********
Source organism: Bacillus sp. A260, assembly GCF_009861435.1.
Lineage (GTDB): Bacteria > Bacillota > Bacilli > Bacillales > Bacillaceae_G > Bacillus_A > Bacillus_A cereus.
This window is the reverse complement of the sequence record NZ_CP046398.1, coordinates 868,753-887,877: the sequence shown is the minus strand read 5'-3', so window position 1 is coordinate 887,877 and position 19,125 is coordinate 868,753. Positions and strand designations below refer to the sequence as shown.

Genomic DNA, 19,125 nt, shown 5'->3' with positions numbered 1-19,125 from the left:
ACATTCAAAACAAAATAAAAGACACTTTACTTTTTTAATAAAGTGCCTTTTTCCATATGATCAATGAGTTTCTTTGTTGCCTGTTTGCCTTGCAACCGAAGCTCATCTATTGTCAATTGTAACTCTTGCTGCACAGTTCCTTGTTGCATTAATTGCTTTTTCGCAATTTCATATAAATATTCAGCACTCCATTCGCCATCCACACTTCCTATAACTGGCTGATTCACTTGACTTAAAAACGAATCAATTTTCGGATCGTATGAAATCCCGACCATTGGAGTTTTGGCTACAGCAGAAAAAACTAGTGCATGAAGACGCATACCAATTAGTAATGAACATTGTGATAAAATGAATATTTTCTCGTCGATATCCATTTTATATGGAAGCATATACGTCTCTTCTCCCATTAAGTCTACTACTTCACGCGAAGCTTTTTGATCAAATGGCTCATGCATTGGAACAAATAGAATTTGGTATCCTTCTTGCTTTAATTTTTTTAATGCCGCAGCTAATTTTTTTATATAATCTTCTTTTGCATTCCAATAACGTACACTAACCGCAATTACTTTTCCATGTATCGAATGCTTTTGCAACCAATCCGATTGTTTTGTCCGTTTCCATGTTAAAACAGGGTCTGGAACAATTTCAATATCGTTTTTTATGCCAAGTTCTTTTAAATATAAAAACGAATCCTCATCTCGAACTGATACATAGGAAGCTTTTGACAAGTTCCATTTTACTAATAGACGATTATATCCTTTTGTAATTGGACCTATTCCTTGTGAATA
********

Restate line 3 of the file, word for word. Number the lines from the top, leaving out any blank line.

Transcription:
This window is the reverse complement of the sequence record NZ_CP046398.1, coordinates 868,753-887,877: the sequence shown is the minus strand read 5'-3', so window position 1 is coordinate 887,877 and position 19,125 is coordinate 868,753. Positions and strand designations below refer to the sequence as shown.